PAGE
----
EE 210 Laboratory 05 Spring Semester
This is the second of two laboratory sessions that provide an introduction to the op-amp. In this session, you will study three amplifiers designs: (1) the voltage follower/buffer, (2) an inverting summing amplifier, and (3) a voltage level display using the op-amp in comparator mode.
⦁ Pre-Lab Activities
⦁ Read the remainder of this handout.
⦁ Read the laboratory supplement entitled “Light Emitting Diodes.”
⦁ In Figure 3, first determine the values of R1, R2, and R3 so that:
⦁ The gain Vout/Vleft = -2 (assuming that Vright is grounded)
⦁ The gain Vout/Vright = -6 (assuming that Vleft is grounded).
⦁ Are these resistor values unique? For these resistor values chosen, compute the amplitude of Vout with:
⦁ Vleft amplitude = 0 Vpp and Vright amplitude = 1 Vpp.
⦁ Vleft amplitude = 1 Vpp and Vright amplitude = 0 Vpp.
⦁ Both Vleft and Vright have amplitude = 1 Vpp simultaneously.
⦁ Complete the analysis in steps 1-2 of Experiment 3.
⦁ Upload your work to Canvas before the beginning of the lab.
⦁ In-Lab Activities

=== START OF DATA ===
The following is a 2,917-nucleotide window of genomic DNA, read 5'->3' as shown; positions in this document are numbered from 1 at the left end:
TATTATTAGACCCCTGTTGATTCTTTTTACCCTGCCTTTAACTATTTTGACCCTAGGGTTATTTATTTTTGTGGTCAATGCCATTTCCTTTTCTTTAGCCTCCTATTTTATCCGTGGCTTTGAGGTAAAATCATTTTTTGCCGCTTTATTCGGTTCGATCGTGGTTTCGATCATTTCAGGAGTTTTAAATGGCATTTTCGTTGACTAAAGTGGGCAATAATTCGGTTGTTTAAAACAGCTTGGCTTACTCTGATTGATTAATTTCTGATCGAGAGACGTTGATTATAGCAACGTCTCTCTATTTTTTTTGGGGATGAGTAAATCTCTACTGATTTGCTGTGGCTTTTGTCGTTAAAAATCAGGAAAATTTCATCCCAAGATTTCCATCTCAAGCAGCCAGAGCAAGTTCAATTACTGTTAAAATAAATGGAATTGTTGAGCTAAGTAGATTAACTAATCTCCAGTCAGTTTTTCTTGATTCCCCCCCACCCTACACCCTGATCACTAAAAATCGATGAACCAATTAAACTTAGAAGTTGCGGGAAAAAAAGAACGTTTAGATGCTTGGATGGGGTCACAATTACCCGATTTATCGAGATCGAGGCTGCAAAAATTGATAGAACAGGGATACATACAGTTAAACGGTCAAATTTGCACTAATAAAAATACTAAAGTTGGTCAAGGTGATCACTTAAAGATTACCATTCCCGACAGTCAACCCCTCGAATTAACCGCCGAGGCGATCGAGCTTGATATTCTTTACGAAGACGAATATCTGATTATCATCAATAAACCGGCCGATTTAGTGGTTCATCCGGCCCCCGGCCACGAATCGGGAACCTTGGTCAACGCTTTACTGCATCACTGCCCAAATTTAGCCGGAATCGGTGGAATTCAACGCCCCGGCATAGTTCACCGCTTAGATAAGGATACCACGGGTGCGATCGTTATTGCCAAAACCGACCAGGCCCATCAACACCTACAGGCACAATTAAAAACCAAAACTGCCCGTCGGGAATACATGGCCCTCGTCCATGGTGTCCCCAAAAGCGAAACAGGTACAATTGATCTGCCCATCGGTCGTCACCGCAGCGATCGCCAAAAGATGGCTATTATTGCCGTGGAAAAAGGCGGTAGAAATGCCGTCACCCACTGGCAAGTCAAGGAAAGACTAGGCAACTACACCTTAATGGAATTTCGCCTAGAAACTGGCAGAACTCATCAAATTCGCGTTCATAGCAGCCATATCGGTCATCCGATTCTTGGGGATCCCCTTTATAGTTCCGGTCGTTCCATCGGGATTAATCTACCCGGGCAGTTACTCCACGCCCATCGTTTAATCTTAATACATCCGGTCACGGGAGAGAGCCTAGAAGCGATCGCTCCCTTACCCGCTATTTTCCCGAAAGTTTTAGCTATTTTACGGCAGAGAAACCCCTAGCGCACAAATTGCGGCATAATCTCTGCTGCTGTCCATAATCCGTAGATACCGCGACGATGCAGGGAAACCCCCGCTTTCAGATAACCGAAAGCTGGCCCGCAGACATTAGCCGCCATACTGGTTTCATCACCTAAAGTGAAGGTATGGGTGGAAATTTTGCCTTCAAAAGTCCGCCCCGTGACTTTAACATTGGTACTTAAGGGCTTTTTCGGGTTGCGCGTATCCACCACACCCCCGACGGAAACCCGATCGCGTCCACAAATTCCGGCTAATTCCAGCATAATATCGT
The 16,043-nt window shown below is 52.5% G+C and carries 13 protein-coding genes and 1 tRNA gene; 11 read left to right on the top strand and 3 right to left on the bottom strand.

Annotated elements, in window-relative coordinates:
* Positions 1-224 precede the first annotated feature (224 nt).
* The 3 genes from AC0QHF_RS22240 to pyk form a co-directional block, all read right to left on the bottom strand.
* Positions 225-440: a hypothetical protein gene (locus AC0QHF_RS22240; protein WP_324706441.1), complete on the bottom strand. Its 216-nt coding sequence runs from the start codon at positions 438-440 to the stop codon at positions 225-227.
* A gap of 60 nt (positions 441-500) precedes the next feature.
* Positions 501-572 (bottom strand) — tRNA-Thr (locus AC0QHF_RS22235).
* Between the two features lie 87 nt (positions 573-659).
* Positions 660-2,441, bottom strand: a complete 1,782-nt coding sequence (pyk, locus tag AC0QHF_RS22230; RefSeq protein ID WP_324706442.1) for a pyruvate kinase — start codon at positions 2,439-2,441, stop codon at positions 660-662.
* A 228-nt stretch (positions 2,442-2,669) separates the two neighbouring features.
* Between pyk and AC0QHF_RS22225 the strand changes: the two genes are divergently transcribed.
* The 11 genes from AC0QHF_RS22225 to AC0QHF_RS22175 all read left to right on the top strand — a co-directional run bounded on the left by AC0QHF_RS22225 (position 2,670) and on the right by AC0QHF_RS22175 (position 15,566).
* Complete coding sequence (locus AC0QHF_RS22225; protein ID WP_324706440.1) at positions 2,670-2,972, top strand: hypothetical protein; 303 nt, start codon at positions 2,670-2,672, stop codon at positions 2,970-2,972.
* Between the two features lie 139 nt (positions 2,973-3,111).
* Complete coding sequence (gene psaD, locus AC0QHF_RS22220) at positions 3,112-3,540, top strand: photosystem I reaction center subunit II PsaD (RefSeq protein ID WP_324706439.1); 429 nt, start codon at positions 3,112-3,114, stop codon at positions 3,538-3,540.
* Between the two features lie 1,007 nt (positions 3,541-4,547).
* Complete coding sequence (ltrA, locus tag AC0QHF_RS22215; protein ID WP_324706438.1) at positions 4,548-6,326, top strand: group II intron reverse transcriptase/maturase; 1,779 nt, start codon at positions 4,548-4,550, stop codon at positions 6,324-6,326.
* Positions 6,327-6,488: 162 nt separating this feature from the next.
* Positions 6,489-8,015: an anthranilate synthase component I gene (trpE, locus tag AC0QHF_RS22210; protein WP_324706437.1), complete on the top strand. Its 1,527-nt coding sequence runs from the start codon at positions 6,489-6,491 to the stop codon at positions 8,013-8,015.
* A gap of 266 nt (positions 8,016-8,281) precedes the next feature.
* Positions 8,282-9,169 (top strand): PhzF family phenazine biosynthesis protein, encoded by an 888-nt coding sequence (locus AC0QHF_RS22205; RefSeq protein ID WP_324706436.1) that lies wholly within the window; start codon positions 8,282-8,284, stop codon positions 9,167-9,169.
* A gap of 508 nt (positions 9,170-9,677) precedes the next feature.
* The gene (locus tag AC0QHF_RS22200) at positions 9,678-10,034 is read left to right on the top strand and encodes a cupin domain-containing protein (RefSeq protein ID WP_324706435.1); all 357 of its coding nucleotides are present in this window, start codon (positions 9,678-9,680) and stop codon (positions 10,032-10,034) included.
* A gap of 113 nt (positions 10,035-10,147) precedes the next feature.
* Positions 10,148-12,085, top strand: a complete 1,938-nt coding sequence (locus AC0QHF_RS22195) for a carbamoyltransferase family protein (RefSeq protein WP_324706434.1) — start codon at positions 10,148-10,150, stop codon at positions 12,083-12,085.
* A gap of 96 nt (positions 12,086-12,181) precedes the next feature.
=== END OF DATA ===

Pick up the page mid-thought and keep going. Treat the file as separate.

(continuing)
⦁ Required Items:
⦁ Parts Kit
⦁ Breadboard and wires
Experiment 1: Voltage Follower/Buffer – Loading Effect
The purpose of this experiment is to study how the buffer is used to overcome the loading effect for a practical source. In Lab 2, you studied the loading effect in the myDAQ +15V output. In this experiment, you will instead look at how a small load influences the output of a simulated practical source, and you will see how a buffer can be used to mitigate these effects.
All real signal sources (called “practical” as opposed to “ideal” sources) have internal resistances that cause the voltage at the terminal of the source to vary with respect to the current being drawn from the source. This phenomenon is known as the loading effect and is generally an undesirable effect that circuit designers need to deal with. In circuit analysis, a practical source is modeled as an ideal voltage source in series with a small resistance (called a source resistance, Rs). Depending on the source being modeled, this source resistance can be < 1 Ω or as high as hundreds of ohms. The higher the source resistance, the more pronounced the loading effect becomes for the practical source. In the myDAQ, the source resistance of the function generator is very small, so the loading effect is minimal and difficult to observe/measure. For the purposes of this lab, then, we will artificially increase the loading effect by placing a 330 Ω resistor in series with the function generator.
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